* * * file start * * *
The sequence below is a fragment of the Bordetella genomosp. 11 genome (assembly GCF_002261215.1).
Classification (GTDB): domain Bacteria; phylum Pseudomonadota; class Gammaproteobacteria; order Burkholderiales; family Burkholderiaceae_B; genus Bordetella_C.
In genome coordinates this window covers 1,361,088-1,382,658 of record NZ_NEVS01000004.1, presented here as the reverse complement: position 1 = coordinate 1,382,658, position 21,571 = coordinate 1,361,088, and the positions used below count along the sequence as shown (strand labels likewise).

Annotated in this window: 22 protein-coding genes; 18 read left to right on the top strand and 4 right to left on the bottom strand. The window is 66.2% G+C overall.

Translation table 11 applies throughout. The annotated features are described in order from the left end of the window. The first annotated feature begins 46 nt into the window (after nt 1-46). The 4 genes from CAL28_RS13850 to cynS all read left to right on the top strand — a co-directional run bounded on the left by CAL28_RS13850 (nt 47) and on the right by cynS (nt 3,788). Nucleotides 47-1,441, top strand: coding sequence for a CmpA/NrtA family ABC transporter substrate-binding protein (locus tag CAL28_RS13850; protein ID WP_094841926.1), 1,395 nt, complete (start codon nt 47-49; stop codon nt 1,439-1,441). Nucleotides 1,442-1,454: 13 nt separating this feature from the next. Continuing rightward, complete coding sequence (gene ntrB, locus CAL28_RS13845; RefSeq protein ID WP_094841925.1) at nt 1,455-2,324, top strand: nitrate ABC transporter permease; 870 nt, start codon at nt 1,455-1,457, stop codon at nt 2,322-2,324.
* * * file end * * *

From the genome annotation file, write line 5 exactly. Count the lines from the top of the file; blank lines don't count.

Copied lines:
Translation table 11 applies throughout. The annotated features are described in order from the left end of the window. The first annotated feature begins 46 nt into the window (after nt 1-46). The 4 genes from CAL28_RS13850 to cynS all read left to right on the top strand — a co-directional run bounded on the left by CAL28_RS13850 (nt 47) and on the right by cynS (nt 3,788). Nucleotides 47-1,441, top strand: coding sequence for a CmpA/NrtA family ABC transporter substrate-binding protein (locus tag CAL28_RS13850; protein ID WP_094841926.1), 1,395 nt, complete (start codon nt 47-49; stop codon nt 1,439-1,441). Nucleotides 1,442-1,454: 13 nt separating this feature from the next. Continuing rightward, complete coding sequence (gene ntrB, locus CAL28_RS13845; RefSeq protein ID WP_094841925.1) at nt 1,455-2,324, top strand: nitrate ABC transporter permease; 870 nt, start codon at nt 1,455-1,457, stop codon at nt 2,322-2,324.